Tourists opt for beaches during heat wave

1. Picture
A general view of the Jordanian capital Amman. (File photo: Ameer Khalifeh/JNews)

AMMAN — Hotel occupancy in Amman and Petra fell this week by 28 percent and 2 percent respectively, but increased elsewhere especially in areas with beaches because of the heat wave pounding the Kingdom, according to tour agents.اضافة اعلان

Abd Al-Hakim Al-Hindi, head of the Jordan Hotels Association (JHA), told Jordan News that occupancy rates in the Dead Sea increased by 3 percent to a record 79 percent of their capacity.

In the Red Sea resort city of Aqaba, the hotel occupancy reached 80 percent, with the concentration being in areas near the beaches, where an 85 percent hotel occupancy was recorded, Hindi said.

Jordan’s Tourism Board did not respond to repeated calls for comment by Jordan News.

Hindi said that there was no substantial decrease, if the hotel occupancy rates were compared to the same period in 2021, when strict health protocols under the COVID-19 pandemic were in place.

“One can safely assume that the occupancy rates for the current year are close to 2019, due to the abolition of the health protocols last March”, he added.

But he explained that there were some areas, where hotel occupancy and facilities affiliated with hotels dropped because of the heat wave.

According to Hindi, the income ratio increased during the first seven months of this year, partly due to festivals held in the Kingdom. He said the number of tourists visiting Jordan exceeded 2.5 million, a 220.4 percent jump over the corresponding period of 2021.

Official figures show that the tourism income shot up by 204.5 percent to JD2.034 billion during the same period this year, compared with the same period in 2021.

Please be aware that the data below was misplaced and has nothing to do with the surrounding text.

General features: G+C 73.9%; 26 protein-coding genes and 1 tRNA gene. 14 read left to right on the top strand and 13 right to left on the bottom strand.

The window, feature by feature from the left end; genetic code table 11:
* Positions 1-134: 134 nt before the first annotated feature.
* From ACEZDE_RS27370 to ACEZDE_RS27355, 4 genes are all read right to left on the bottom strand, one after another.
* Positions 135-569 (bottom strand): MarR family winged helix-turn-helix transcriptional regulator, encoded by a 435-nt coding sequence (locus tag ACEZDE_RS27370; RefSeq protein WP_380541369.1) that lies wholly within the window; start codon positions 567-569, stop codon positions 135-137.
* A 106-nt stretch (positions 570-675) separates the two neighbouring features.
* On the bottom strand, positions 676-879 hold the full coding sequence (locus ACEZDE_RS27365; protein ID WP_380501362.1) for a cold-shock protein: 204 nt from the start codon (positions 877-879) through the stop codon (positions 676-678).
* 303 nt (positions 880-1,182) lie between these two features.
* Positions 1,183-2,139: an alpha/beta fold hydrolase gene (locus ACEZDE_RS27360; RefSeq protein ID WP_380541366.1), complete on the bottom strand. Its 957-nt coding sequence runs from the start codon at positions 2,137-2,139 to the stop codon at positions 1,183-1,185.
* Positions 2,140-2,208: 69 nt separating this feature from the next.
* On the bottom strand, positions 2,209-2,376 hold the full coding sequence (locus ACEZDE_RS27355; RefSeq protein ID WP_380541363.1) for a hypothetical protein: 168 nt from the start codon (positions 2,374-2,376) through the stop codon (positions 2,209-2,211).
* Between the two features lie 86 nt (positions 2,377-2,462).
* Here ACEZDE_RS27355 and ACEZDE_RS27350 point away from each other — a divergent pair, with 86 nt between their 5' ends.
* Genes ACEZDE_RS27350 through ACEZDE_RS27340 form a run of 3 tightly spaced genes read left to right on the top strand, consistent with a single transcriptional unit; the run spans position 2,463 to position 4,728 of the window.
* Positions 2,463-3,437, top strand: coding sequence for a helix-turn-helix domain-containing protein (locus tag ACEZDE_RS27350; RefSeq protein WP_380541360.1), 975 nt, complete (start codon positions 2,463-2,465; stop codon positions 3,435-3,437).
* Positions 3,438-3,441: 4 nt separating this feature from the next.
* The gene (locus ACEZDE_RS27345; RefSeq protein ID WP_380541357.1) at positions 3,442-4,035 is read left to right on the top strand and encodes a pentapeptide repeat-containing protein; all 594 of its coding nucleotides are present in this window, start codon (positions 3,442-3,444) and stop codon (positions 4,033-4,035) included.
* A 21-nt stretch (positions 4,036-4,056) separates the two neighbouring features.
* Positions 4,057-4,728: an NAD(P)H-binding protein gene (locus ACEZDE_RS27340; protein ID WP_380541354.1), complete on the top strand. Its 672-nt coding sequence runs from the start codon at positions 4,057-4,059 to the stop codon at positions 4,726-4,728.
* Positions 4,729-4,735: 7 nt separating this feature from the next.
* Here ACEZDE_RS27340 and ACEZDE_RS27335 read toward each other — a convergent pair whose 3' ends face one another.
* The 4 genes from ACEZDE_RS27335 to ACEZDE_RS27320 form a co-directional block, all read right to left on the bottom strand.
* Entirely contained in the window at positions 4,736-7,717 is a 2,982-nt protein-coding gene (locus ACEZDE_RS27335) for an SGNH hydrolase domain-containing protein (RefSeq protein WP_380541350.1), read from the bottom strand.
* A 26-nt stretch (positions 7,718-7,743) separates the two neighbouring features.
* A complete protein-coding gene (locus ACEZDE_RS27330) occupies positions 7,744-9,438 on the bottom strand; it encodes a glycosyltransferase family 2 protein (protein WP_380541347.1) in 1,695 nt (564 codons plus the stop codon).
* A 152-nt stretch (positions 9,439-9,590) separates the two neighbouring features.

Awni Kawar, president of Jordan Inbound Tour Operators Association, dismissed that the rise in temperature affected tourism activity. He insisted that the main tourism season in the Kingdom begins in mid-September.

“Most of the sightseers in Jordan now are Spaniards and Italians, who are accustomed to hot weather,” he told Jordan News.

He explained that the varying daily temperature, which soars during daytime but falls at night, is an added advantage.

In Petra, he noted, temperatures fall considerably at night, giving a unique cool breeze.

Ahmed Malhas, a member of the Tourist Guides Association, warned that the temperature rise directly affects tourism activity, especially since the goal of tourists is to visit historic and archaeological sites in Jordan.

Tour operator Atef Zeidan said the tourists from Italy and Spain who are sightseeing in Jordan now are familiar with the Kingdom’s hot weather.

“Other European tourists usually visit Jordan in the spring or autumn,” when temperatures are more acceptable to them. He said he doubted that the heat wave will bear serious negative repercussions on Jordan’s hotel sector.

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